Wireguard IPv6

Written by Simone

Here's my configuration, working fine with my Android 9 Phone


root@pandora:~# cat /etc/wireguard/wg0.conf
# specify generated private key for server
PrivateKey = <sekret>
# IP address for VPN interface
Address =, fd42:42:42::1/64
MTU = 1420
# UDP port WireGuard server listens
ListenPort = 51820

# possible to set any commands after WireGuard starts/stops
# set routing rules like follows to access to local network via VPN session
PostUp = iptables -A FORWARD -i wg0 -j ACCEPT; iptables -t nat -A POSTROUTING -o eth0 -j MASQUERADE; ip6tables -A FORWARD -i wg0 -j ACCEPT; ip6tables -t nat -A POSTROUTING -o eth0 -j MASQUERADE;
PostDown = iptables -D FORWARD -i wg0 -j ACCEPT; iptables -t nat -D POSTROUTING -o eth0 -j MASQUERADE; ip6tables -D FORWARD -i wg0 -j ACCEPT; ip6tables -t nat -D POSTROUTING -o eth0 -j MASQUERADE;

# specify public key for client
PublicKey = <sekret>
# clients' VPN IP addresses you allow to connect
# possible to specify subnet ⇒ []
AllowedIPs =, fd42:42:42::6/128
PersistentKeepalive = 25


root@pandora:~# cat /etc/wireguard/redmi.conf
#Private IP Address
Address = fd42:42:42::6/128,
#Client's Private Key
PrivateKey = <sekret>
#Server's listening port
ListenPort = 51820

#Server's Public Key
PublicKey = <sekret>
AllowedIPs = ::0/0,
#Server's IP:port
Endpoint = woodpeckersnest.space:51820


root@pandora:~# sysctl -p
net.ipv4.ip_forward = 1
net.ipv6.conf.all.forwarding = 1
net.ipv6.conf.eth0.accept_ra = 2

Trilium Notes

Written by Simone

A screenshot of the web app

I'm super impressed by Trilium Notes, a wonderful note-taking app and self-hostable service.

Used docker to host it and web to manage my notes. It saves instantly, no button to press, has a lot of useful functions, it's scriptable, does backups automatically and it offers extensions for chrome and firefox.

Two issue though:

  • chrome extension will become unsupported later on in 2024, because it uses manifest v2
  • developers just posted a couple days ago about putting the project into maintenance mode :(

Although this is kinda sad, I have used the app for the past 2 days and it works very well, so much that I finally ditched MS One Note (yes I use Windows on my Desktop - shame! shame! shame!)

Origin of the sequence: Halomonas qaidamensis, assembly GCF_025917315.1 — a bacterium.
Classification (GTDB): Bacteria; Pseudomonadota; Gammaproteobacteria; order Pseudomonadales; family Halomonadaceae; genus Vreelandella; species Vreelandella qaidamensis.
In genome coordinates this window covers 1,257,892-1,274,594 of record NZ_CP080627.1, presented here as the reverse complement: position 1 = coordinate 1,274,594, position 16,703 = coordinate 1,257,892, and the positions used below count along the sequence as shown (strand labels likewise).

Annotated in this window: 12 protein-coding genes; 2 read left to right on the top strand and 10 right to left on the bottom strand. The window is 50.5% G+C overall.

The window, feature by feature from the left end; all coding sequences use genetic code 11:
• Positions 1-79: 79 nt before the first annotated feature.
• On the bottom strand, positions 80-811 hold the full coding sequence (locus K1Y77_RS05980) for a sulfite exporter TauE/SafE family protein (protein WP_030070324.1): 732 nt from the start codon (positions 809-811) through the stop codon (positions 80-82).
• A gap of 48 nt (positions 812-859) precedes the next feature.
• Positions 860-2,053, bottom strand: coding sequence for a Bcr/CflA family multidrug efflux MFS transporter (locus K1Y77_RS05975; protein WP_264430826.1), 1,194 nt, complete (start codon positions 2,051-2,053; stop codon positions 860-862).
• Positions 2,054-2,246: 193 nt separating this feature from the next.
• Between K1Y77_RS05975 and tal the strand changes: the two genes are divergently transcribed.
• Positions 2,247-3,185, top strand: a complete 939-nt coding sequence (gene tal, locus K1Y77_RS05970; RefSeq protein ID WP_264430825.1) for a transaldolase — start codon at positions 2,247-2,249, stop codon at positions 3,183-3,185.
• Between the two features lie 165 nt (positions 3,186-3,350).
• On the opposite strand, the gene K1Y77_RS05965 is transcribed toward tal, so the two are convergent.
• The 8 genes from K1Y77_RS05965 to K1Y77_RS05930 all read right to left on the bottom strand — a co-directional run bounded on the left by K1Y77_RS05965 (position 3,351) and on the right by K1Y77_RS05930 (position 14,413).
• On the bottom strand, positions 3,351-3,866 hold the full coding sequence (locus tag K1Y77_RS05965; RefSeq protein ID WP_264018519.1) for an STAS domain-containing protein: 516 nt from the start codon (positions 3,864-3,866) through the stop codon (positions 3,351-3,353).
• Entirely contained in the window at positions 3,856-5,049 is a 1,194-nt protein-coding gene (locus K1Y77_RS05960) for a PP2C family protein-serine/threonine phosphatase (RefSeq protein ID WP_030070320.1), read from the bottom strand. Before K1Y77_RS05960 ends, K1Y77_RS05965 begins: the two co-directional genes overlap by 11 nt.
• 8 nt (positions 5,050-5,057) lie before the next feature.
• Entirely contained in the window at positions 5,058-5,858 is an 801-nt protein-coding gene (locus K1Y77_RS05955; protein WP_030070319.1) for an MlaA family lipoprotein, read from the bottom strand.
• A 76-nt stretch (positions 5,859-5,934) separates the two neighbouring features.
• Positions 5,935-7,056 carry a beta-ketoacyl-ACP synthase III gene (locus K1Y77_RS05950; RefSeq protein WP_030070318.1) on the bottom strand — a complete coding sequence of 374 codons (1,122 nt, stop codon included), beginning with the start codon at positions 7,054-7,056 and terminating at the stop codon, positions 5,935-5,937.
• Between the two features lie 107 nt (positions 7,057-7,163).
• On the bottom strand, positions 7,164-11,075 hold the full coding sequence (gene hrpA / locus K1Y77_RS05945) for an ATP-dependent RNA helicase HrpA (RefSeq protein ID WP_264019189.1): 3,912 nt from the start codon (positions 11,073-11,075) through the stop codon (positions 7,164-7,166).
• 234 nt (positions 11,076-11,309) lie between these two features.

XMPP Network Graph

Written by Simone

Setting up IPv6 in Windows

Written by Simone

Found this post quite useful to set up Hurricane Electric's IPv6 on a Windows machine and serve the connection over LAN (Windows machine must stay on, obviously)

Legend of variables:
$ipv4a   = tunnel server's IPv4 IP
$ipv4b   = user's IPv4 IP
$ipv6a   = tunnel server's side of point-to-point /64 allocation
$ipv6b   = user's side of point-to-point /64 allocation
$ipv6c   = first address of user's routed /64 allocation
$ipv6d   = user's routed /64 allocation
$adapter = name of local area network connection (where your IPv4 address is configured now)

netsh int teredo set state disabled
netsh int ipv6 add v6v4tunnel IP6Tunnel $ipv4b $ipv4a
netsh int ipv6 add address IP6Tunnel $ipv6b

netsh int ipv6 set interface IP6Tunnel forwarding=enabled
netsh int ipv6 set interface "$adapter" forwarding=enabled advertise=enabled
netsh int ipv6 add address "$adapter" $ipv6c
netsh int ipv6 set route $ipv6d "$adapter" publish=yes
netsh int ipv6 add route ::/0 IP6Tunnel $ipv6c publish=yes

Thunderbird Autoconfiguration

Written by Simone

Set up Thunderbird autoconfiguration for my lil mail server. Working good.

nginx config:

server {
        listen [::]:443 ssl http2;
        server_name woodpeckersnest.eu;

        ssl_certificate /etc/letsencrypt/live/woodpeckersnest.eu/fullchain.pem;
        ssl_certificate_key /etc/letsencrypt/live/woodpeckersnest.eu/privkey.pem;

        root /var/www/mail/;
        location / {
                try_files /.well-known/autoconfig/mail/config-v1.1.xml =404;

    access_log /var/log/nginx/autoconfig.log;
    error_log /var/log/nginx/autoconfig_error.log;


<?xml version="1.0"?>
<clientConfig version="1.1">
    <emailProvider id="woodpeckersnest.eu">

      <displayName>Woodpeckers Mail</displayName>

      <!-- type=
           "imap": IMAP
           "pop3": POP3

      <incomingServer type="imap">
           <!-- "plain": no encryption
                "SSL": SSL 3 or TLS 1 on SSL-specific port
                "STARTTLS": on normal plain port and mandatory upgrade to TLS via STARTTLS
            <!-- Authentication methods:
                          Send password in the clear
                          (dangerous, if SSL isn't used either).